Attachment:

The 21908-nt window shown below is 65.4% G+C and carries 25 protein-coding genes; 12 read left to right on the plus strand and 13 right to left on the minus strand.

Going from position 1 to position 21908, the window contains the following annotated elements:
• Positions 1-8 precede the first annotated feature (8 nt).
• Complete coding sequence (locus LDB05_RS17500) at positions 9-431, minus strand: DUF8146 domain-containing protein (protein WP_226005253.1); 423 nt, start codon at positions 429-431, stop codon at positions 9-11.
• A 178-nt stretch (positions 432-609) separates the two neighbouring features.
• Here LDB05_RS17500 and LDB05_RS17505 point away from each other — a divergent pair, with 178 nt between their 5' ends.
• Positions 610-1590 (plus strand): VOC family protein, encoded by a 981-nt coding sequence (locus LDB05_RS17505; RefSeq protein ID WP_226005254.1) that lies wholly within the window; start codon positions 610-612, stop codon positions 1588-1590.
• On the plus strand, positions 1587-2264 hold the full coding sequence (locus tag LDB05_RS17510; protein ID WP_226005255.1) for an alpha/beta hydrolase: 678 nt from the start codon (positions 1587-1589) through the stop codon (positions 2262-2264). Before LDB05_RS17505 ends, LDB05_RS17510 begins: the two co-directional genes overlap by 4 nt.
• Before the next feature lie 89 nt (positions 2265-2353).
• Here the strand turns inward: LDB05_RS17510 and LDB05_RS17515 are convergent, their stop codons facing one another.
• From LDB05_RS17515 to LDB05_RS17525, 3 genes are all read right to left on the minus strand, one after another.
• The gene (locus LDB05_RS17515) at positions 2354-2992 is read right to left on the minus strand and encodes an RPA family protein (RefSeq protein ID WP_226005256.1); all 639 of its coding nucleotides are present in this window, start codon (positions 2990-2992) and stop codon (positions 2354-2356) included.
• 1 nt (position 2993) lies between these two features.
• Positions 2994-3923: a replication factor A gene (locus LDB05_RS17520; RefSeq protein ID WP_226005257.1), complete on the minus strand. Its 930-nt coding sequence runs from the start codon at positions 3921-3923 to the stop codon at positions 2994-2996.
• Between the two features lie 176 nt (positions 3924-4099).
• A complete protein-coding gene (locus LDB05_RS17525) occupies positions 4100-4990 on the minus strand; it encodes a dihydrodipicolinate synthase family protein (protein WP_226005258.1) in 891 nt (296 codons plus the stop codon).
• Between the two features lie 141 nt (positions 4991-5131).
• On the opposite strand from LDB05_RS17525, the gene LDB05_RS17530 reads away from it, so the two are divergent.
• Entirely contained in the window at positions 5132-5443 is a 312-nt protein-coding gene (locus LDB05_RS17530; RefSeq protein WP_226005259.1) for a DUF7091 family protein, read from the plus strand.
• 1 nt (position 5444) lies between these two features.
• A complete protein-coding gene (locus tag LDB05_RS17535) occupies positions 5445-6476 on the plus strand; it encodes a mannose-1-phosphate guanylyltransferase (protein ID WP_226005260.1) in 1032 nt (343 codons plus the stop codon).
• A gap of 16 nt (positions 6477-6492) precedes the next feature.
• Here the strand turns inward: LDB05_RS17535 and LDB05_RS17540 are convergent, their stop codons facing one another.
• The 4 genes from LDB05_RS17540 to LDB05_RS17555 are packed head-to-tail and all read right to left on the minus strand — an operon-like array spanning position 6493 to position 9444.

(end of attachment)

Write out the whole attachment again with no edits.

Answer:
The 21908-nt window shown below is 65.4% G+C and carries 25 protein-coding genes; 12 read left to right on the plus strand and 13 right to left on the minus strand.

Going from position 1 to position 21908, the window contains the following annotated elements:
• Positions 1-8 precede the first annotated feature (8 nt).
• Complete coding sequence (locus LDB05_RS17500) at positions 9-431, minus strand: DUF8146 domain-containing protein (protein WP_226005253.1); 423 nt, start codon at positions 429-431, stop codon at positions 9-11.
• A 178-nt stretch (positions 432-609) separates the two neighbouring features.
• Here LDB05_RS17500 and LDB05_RS17505 point away from each other — a divergent pair, with 178 nt between their 5' ends.
• Positions 610-1590 (plus strand): VOC family protein, encoded by a 981-nt coding sequence (locus LDB05_RS17505; RefSeq protein ID WP_226005254.1) that lies wholly within the window; start codon positions 610-612, stop codon positions 1588-1590.
• On the plus strand, positions 1587-2264 hold the full coding sequence (locus tag LDB05_RS17510; protein ID WP_226005255.1) for an alpha/beta hydrolase: 678 nt from the start codon (positions 1587-1589) through the stop codon (positions 2262-2264). Before LDB05_RS17505 ends, LDB05_RS17510 begins: the two co-directional genes overlap by 4 nt.
• Before the next feature lie 89 nt (positions 2265-2353).
• Here the strand turns inward: LDB05_RS17510 and LDB05_RS17515 are convergent, their stop codons facing one another.
• From LDB05_RS17515 to LDB05_RS17525, 3 genes are all read right to left on the minus strand, one after another.
• The gene (locus LDB05_RS17515) at positions 2354-2992 is read right to left on the minus strand and encodes an RPA family protein (RefSeq protein ID WP_226005256.1); all 639 of its coding nucleotides are present in this window, start codon (positions 2990-2992) and stop codon (positions 2354-2356) included.
• 1 nt (position 2993) lies between these two features.
• Positions 2994-3923: a replication factor A gene (locus LDB05_RS17520; RefSeq protein ID WP_226005257.1), complete on the minus strand. Its 930-nt coding sequence runs from the start codon at positions 3921-3923 to the stop codon at positions 2994-2996.
• Between the two features lie 176 nt (positions 3924-4099).
• A complete protein-coding gene (locus LDB05_RS17525) occupies positions 4100-4990 on the minus strand; it encodes a dihydrodipicolinate synthase family protein (protein WP_226005258.1) in 891 nt (296 codons plus the stop codon).
• Between the two features lie 141 nt (positions 4991-5131).
• On the opposite strand from LDB05_RS17525, the gene LDB05_RS17530 reads away from it, so the two are divergent.
• Entirely contained in the window at positions 5132-5443 is a 312-nt protein-coding gene (locus LDB05_RS17530; RefSeq protein WP_226005259.1) for a DUF7091 family protein, read from the plus strand.
• 1 nt (position 5444) lies between these two features.
• A complete protein-coding gene (locus tag LDB05_RS17535) occupies positions 5445-6476 on the plus strand; it encodes a mannose-1-phosphate guanylyltransferase (protein ID WP_226005260.1) in 1032 nt (343 codons plus the stop codon).
• A gap of 16 nt (positions 6477-6492) precedes the next feature.
• Here the strand turns inward: LDB05_RS17535 and LDB05_RS17540 are convergent, their stop codons facing one another.
• The 4 genes from LDB05_RS17540 to LDB05_RS17555 are packed head-to-tail and all read right to left on the minus strand — an operon-like array spanning position 6493 to position 9444.